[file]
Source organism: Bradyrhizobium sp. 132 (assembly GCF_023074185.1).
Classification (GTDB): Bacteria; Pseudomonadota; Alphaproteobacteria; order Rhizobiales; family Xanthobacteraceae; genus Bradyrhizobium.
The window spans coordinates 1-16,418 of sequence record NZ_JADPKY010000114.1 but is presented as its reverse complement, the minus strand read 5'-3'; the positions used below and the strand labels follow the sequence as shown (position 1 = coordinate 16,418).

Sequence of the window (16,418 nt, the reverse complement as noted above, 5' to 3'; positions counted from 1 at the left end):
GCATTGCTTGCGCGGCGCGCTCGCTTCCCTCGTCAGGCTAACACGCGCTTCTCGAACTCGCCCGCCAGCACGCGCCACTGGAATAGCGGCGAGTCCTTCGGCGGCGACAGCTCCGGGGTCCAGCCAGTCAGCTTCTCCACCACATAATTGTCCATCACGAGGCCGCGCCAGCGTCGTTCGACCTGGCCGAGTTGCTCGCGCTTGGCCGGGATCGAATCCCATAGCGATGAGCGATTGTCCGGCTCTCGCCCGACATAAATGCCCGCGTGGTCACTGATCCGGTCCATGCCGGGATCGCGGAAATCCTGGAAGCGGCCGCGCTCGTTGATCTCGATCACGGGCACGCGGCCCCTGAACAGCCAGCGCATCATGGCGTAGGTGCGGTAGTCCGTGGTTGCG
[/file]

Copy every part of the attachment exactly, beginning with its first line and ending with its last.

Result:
Source organism: Bradyrhizobium sp. 132 (assembly GCF_023074185.1).
Classification (GTDB): Bacteria; Pseudomonadota; Alphaproteobacteria; order Rhizobiales; family Xanthobacteraceae; genus Bradyrhizobium.
The window spans coordinates 1-16,418 of sequence record NZ_JADPKY010000114.1 but is presented as its reverse complement, the minus strand read 5'-3'; the positions used below and the strand labels follow the sequence as shown (position 1 = coordinate 16,418).

Sequence of the window (16,418 nt, the reverse complement as noted above, 5' to 3'; positions counted from 1 at the left end):
GCATTGCTTGCGCGGCGCGCTCGCTTCCCTCGTCAGGCTAACACGCGCTTCTCGAACTCGCCCGCCAGCACGCGCCACTGGAATAGCGGCGAGTCCTTCGGCGGCGACAGCTCCGGGGTCCAGCCAGTCAGCTTCTCCACCACATAATTGTCCATCACGAGGCCGCGCCAGCGTCGTTCGACCTGGCCGAGTTGCTCGCGCTTGGCCGGGATCGAATCCCATAGCGATGAGCGATTGTCCGGCTCTCGCCCGACATAAATGCCCGCGTGGTCACTGATCCGGTCCATGCCGGGATCGCGGAAATCCTGGAAGCGGCCGCGCTCGTTGATCTCGATCACGGGCACGCGGCCCCTGAACAGCCAGCGCATCATGGCGTAGGTGCGGTAGTCCGTGGTTGCG